Santiago is the largest city in Chile and has been the capital of the country since colonial times. Founded in 1541 by the Spanish conquistador, Pedro de Valdivia, the city was named after St. James, the patron saint of Spain. He commissioned Pedro de Gamboa to design the city who followed a grid layout that emanated from the Plaza de Armas.
As the cultural and political centre of Chile, Santiago has played a significant role throughout the history of the nation. As a result, the city is bestowed with majestic buildings, heritage monuments, towering cathedrals, expansive plazas and massive parks that thrive right in the heart of the city.
Santiago de Chile, the Trendsetter
The city has been a trend-setter in South America and has garnered its fair share of credits to its name. The city’s extensive network of public transportation makes it easy to get around. In fact, Santiago Metro is the continent’s largest such system. Fantasilandia, an amusement park, launched the first rollercoaster in the continent with a full loop.
Santiago enjoys cool Mediterranean climate all through the year. In effect, the fertile valleys around the city are one of the major wine producing areas in the nation. Renowned wine makers Vina Concha y Toro, on the outskirts of the city is the largest producer of wines in Latin America and is the first winery to trade on the New York Stock Exchange. The city also boasts Southern Hemisphere’s largest ski zone at the foot of the Andes Mountains, the Tres Valles, which is merely an hour’s drive from the city centre.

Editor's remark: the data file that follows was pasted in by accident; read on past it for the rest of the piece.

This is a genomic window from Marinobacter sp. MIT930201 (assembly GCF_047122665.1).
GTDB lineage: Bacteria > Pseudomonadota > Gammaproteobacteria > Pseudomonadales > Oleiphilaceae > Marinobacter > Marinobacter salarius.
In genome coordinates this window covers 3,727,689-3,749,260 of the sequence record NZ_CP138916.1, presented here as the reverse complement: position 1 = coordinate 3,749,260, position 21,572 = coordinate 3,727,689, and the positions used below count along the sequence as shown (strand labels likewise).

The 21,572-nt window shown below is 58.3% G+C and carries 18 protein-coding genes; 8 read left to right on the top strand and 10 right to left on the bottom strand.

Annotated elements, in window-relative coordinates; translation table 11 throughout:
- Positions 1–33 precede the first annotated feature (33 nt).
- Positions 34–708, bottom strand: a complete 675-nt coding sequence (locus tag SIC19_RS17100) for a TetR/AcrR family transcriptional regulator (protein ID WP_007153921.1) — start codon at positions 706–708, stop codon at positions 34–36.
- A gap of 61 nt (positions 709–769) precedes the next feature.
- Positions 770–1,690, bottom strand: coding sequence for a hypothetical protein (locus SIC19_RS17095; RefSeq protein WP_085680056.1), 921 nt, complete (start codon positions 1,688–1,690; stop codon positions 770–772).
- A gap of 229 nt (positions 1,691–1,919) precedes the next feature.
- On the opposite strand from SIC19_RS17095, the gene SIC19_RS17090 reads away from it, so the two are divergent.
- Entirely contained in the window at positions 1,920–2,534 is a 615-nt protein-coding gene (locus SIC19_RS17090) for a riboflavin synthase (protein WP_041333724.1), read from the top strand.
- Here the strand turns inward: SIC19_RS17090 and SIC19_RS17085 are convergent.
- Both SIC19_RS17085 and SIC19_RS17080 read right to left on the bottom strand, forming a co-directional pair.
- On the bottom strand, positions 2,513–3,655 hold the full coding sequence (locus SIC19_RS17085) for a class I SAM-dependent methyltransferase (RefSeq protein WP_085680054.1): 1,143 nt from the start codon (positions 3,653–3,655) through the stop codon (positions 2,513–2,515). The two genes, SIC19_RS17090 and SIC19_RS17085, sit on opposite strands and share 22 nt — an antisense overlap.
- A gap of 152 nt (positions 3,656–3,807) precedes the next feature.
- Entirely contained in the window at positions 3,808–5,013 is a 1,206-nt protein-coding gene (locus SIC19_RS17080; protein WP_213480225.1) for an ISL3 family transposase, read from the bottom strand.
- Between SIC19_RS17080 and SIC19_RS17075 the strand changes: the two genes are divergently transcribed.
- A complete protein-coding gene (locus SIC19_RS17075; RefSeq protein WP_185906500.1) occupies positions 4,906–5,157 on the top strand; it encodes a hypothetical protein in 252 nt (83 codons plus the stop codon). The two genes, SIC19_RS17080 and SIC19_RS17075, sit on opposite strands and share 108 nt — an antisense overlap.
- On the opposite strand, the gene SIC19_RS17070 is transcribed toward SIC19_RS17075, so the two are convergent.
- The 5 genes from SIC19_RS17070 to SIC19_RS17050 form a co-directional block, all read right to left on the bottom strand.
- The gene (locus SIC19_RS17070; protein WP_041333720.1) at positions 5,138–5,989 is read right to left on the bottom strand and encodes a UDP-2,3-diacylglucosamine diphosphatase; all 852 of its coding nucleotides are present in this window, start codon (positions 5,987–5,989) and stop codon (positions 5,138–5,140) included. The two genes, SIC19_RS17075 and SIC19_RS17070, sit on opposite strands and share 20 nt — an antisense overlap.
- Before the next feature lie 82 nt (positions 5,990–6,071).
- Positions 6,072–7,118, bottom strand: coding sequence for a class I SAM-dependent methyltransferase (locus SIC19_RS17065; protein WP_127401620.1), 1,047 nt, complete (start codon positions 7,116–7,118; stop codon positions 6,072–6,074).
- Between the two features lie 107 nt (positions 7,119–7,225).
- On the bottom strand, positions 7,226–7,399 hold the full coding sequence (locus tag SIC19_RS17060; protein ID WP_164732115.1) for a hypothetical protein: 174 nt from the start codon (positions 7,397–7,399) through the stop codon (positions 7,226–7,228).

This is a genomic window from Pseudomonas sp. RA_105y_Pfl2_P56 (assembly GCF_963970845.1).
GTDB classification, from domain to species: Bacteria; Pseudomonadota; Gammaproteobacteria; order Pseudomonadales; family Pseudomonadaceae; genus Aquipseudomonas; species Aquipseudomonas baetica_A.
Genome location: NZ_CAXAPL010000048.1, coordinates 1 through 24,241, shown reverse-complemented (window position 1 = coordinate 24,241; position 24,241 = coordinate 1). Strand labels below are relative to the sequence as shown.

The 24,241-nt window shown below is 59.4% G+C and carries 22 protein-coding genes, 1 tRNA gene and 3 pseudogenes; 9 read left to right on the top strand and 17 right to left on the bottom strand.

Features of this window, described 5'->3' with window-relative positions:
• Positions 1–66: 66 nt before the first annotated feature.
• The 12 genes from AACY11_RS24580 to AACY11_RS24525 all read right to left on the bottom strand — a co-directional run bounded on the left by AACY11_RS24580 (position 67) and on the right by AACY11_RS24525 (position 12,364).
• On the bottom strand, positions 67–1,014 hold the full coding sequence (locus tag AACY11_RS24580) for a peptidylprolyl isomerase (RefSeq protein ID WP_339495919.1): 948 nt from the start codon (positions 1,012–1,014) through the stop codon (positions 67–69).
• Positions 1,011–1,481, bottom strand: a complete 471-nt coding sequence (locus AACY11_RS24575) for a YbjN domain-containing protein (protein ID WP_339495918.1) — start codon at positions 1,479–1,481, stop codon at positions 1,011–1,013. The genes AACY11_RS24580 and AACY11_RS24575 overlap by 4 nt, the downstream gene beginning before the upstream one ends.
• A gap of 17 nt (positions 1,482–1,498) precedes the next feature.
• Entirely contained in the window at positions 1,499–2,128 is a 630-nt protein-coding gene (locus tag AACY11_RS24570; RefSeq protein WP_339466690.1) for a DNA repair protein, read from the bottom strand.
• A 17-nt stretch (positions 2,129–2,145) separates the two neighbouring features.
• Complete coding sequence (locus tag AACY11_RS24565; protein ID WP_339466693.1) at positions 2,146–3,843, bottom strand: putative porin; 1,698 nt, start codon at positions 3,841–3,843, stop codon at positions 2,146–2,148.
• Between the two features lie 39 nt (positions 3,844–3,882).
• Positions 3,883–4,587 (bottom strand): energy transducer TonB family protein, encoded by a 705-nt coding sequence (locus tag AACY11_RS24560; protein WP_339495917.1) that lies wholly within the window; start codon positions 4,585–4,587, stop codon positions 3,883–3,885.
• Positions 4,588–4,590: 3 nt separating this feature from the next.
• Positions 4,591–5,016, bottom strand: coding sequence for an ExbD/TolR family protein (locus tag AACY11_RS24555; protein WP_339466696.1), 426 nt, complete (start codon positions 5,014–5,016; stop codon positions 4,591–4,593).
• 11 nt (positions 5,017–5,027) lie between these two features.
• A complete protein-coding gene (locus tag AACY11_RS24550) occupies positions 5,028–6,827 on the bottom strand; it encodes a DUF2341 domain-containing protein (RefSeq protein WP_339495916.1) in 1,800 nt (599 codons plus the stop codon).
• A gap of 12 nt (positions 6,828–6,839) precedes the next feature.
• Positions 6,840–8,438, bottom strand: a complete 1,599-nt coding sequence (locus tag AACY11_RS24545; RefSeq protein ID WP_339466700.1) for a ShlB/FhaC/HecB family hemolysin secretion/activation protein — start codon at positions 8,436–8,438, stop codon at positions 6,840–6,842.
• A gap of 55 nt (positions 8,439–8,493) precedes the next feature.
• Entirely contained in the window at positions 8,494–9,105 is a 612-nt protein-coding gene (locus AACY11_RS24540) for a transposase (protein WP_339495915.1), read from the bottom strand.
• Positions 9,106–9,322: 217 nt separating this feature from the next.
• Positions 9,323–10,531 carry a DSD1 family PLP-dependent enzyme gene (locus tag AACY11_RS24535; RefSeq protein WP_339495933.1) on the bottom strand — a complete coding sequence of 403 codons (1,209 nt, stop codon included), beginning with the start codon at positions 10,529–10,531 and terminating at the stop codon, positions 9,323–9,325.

Situated just over 100 kms. from Santiago, Valparaiso is ideal for a quick day trip or a relaxed weekend. Take a walk through the residential hillsides to enjoy the distinctive architectural beauty of the city. Be prepared to be surprised by the bright colours that greet you on every road.
Santiago offers visitors a fantastic range of remarkable attractions which explains why the city ranks among the most popular destinations in all of the Americas.